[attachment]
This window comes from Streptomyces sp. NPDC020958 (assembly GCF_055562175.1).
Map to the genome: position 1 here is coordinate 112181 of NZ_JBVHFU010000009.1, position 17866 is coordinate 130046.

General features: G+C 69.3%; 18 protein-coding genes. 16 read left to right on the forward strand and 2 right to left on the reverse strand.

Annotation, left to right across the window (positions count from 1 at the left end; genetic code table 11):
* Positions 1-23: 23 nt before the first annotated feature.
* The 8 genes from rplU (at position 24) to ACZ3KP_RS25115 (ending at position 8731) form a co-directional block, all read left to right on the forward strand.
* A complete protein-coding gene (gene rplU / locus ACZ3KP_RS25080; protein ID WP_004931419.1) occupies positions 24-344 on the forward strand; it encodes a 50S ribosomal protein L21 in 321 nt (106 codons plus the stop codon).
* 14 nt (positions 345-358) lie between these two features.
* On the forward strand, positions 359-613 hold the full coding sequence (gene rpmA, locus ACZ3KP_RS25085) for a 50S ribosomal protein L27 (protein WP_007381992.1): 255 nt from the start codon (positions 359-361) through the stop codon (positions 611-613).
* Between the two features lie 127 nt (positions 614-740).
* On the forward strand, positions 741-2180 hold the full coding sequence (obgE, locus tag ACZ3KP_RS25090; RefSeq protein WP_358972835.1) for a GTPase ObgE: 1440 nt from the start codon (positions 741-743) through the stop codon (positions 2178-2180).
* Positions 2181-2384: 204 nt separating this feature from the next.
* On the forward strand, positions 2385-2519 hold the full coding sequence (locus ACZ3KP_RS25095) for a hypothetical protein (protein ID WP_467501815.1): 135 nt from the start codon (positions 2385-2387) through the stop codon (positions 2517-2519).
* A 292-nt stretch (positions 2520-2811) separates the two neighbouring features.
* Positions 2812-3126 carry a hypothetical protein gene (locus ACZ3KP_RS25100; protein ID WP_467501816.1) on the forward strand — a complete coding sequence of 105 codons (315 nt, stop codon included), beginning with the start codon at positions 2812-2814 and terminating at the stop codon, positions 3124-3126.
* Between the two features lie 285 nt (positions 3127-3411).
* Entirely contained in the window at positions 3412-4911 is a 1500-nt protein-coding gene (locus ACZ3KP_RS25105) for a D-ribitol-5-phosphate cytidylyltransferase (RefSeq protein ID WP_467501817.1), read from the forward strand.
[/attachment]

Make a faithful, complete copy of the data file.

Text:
This window comes from Streptomyces sp. NPDC020958 (assembly GCF_055562175.1).
Map to the genome: position 1 here is coordinate 112181 of NZ_JBVHFU010000009.1, position 17866 is coordinate 130046.

General features: G+C 69.3%; 18 protein-coding genes. 16 read left to right on the forward strand and 2 right to left on the reverse strand.

Annotation, left to right across the window (positions count from 1 at the left end; genetic code table 11):
* Positions 1-23: 23 nt before the first annotated feature.
* The 8 genes from rplU (at position 24) to ACZ3KP_RS25115 (ending at position 8731) form a co-directional block, all read left to right on the forward strand.
* A complete protein-coding gene (gene rplU / locus ACZ3KP_RS25080; protein ID WP_004931419.1) occupies positions 24-344 on the forward strand; it encodes a 50S ribosomal protein L21 in 321 nt (106 codons plus the stop codon).
* 14 nt (positions 345-358) lie between these two features.
* On the forward strand, positions 359-613 hold the full coding sequence (gene rpmA, locus ACZ3KP_RS25085) for a 50S ribosomal protein L27 (protein WP_007381992.1): 255 nt from the start codon (positions 359-361) through the stop codon (positions 611-613).
* Between the two features lie 127 nt (positions 614-740).
* On the forward strand, positions 741-2180 hold the full coding sequence (obgE, locus tag ACZ3KP_RS25090; RefSeq protein WP_358972835.1) for a GTPase ObgE: 1440 nt from the start codon (positions 741-743) through the stop codon (positions 2178-2180).
* Positions 2181-2384: 204 nt separating this feature from the next.
* On the forward strand, positions 2385-2519 hold the full coding sequence (locus ACZ3KP_RS25095) for a hypothetical protein (protein ID WP_467501815.1): 135 nt from the start codon (positions 2385-2387) through the stop codon (positions 2517-2519).
* A 292-nt stretch (positions 2520-2811) separates the two neighbouring features.
* Positions 2812-3126 carry a hypothetical protein gene (locus ACZ3KP_RS25100; protein ID WP_467501816.1) on the forward strand — a complete coding sequence of 105 codons (315 nt, stop codon included), beginning with the start codon at positions 2812-2814 and terminating at the stop codon, positions 3124-3126.
* Between the two features lie 285 nt (positions 3127-3411).
* Entirely contained in the window at positions 3412-4911 is a 1500-nt protein-coding gene (locus ACZ3KP_RS25105) for a D-ribitol-5-phosphate cytidylyltransferase (RefSeq protein ID WP_467501817.1), read from the forward strand.